My new colourful reusable Silicone Straws complete with 2 cleaning brushes turned up today at my Amazon Locker. I’ve bought these to primarily use at home but also wanted to take them on holiday too. They are about the diameter of the straws you get when you order bubble tea, so wider than average drinking straw that would get at McDonalds or Starbucks. They come with 2 brushes so that you can clean them out (depends on what you are drinking I guess) but as they are silicone they are pretty easy just to rinse through with hot soapy water.
I mentioned my new purchase to my friend and turns out she also recently bought some reusable straws, although she opted for stainless steel ones. They still come with a cleaning brushes and they are slimmer in design.
It got me thinking that if everybody made just one change then in a short space of time it could make such a huge difference. I don’t know anyone who’s not aware of the impact we have on our environment or who hasn’t read a heart-wrenching article on plastic in our seas. Also, it’s a lot more ‘trendy’ now to care about the planet and what we, as humans, can do to limit or even reverse some of the damage. Even school kids are aware of these types of issues, only a few weeks ago a huge number of children missed a day of school for the climate change strike which was started by 16-year-old Greta Thunberg, who started an international youth movement against climate change.
So here’s my Top 10 of some really small changes you can make, that the whole family can join in with. If enough of us do even just the small stuff, then that makes a big impact.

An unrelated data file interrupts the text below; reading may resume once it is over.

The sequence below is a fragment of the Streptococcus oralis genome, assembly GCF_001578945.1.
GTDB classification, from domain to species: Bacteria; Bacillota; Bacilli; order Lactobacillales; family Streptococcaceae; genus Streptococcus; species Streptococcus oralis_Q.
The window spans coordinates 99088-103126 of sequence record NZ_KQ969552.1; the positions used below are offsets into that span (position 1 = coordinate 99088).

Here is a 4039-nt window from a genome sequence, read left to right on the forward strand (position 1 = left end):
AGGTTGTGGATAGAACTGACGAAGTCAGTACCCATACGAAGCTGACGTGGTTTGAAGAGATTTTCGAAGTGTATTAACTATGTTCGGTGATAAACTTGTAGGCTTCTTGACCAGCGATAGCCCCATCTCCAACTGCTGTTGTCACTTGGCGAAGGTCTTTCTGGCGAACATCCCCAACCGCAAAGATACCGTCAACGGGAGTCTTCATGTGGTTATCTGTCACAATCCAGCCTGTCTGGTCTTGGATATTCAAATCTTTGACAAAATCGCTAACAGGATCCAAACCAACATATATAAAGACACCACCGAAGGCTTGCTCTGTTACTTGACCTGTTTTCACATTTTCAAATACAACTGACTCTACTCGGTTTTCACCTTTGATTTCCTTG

Ditch single-use plastic bottles – use reusable water bottles or reusable coffee cups. I recently purchased one from Starbucks for £1.50 – its quite fun to take it into Costa too! Plus you get 20p off your drink.
Stop plastic bag use – Roll a pretty jute bag up and pop it into your day-to-day bag so it’s always on hand if you pick up food shopping or anything else about town. Plastic bag use has plummeted since the government introduced the 5 pence charge, but why use them at all?
Eat local produce – shop local, you’ll not find everything covered in plastic, the food will be far superior and fresh and quite often it’s a little cheaper. And that’s just the benefits to you! In return you’re helping small businesses, which in turn helps your own community.
Recycle – most people have recycling bins provided their council these days, but do you know that you can recycle items from your bathroom too? Things like shampoo bottles can also be recycled so give them a quick rinse and stick them in with your empty jars and cans. Some places also recycle crisp packets (see my blog on Howay Inn), so take advantage of these shops and take your items down there.